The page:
John Poertner, associate professor in Kansas University's School of Social Welfare, said the job he has been asked to take on will be a tremendous challenge.
On Wednesday, it was announced that Poertner has accepted an appointment to a committee that will begin a major study of the Kansas Department of Social and Rehabilitation Services.
Rep. Robert Miller, R-Wellington, majority leader in the Kansas House and vice-chairman of the special SRS committee, made the appointment.
Poertner, 49, said the challenge comes both because of the extent of problems facing SRS and the broad mandate the committee is charged with carrying out. The task will include, he said, studying the effect of federally mandated welfare programs on SRS.
"My understanding is in many areas of the state, caseloads are extremely heavy, particulary in metropolitan areas like Wichita and Kansas City, " he said. "They're dealing with the drug problem and cocaine babies."
POERTNER said his background in social administration and the work he has done with child welfare systems will be the expertise he brings to the committee.
The committee work, he said, "will balance very nicely with the other work I do."
The 24-person task force includes 17 members of the Legislature and seven non-legislative members appointed by legislative leaders. The first meeting of the task force, which is expected to study SRS for up to two years, is scheduled for Thursday.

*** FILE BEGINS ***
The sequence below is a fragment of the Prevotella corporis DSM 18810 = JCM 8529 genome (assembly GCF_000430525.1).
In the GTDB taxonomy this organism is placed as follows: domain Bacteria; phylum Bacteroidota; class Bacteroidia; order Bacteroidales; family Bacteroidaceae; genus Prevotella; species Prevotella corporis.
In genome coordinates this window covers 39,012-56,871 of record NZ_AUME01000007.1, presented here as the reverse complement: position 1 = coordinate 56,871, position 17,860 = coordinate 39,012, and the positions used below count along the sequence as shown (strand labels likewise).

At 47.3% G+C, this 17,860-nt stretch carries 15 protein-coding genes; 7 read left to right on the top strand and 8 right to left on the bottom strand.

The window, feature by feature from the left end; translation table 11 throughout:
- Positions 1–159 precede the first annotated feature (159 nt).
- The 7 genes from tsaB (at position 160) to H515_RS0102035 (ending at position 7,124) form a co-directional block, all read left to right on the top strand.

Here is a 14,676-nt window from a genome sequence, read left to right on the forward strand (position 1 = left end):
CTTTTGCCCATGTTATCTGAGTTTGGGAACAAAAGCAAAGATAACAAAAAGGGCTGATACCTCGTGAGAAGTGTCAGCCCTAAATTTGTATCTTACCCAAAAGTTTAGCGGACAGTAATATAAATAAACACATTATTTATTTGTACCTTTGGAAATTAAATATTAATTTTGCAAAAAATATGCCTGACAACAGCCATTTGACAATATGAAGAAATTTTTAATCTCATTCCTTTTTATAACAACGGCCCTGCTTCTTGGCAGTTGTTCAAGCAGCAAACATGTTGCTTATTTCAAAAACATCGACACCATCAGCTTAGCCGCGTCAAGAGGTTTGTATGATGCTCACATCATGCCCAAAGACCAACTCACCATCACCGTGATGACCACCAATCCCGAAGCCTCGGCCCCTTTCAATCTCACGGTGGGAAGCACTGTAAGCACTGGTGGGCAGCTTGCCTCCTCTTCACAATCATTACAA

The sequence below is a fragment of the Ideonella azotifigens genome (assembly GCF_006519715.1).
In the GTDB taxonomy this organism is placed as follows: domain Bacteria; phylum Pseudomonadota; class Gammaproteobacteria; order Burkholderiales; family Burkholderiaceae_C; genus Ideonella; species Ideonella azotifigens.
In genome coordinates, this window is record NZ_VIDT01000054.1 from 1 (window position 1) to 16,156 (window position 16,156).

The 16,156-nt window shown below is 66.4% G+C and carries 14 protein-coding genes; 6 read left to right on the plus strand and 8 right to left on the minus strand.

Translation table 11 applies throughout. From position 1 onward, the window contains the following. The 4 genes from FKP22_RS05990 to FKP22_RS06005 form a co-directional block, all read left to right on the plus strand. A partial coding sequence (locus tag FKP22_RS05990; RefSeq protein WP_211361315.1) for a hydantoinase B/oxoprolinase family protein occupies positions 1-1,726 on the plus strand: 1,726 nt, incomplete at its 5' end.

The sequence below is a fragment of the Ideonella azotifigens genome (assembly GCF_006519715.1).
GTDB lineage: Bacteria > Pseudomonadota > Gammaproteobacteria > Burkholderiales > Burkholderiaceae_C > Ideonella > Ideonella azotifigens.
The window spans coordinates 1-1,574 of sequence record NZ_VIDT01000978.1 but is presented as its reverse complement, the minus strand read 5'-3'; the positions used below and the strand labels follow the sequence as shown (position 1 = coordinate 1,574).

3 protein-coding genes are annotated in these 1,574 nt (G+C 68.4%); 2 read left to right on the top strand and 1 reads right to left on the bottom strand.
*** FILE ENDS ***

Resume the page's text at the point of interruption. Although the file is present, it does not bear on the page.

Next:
Miller said the committee will review ways to deliver SRS services in a more cost effective manner, look for ways to cut waste and duplication of services and determine whether citizens are getting the assistance they need.
Sen. Wint Winter, R-Lawrence, one of seven senators on the task force, recommended Poertner's appointment. Poertner also was recommended by Sandy Praeger, former Lawrence mayor, and Ann Weick, dean of the School of Social Welfare.
WINTER SAID he considers the work facing the select committee among the most important in government today. He pointed to ever-increasing social needs and the expanding costs of providing for these needs.
This year the Legislature was forced to authorize SRS to spend about $30 million more than Gov. Mike Hayden recommended and the agency still faces a $30 million deficit, Winter said.
"But it isn't just how best to protect taxpayers or how best to care for those who are needy," he said of the questions surrounding the SRS issue.
"It is how in the world are we going to invest in education and job development and in the future if we cannot figure out how to fund and operate public assistance better?"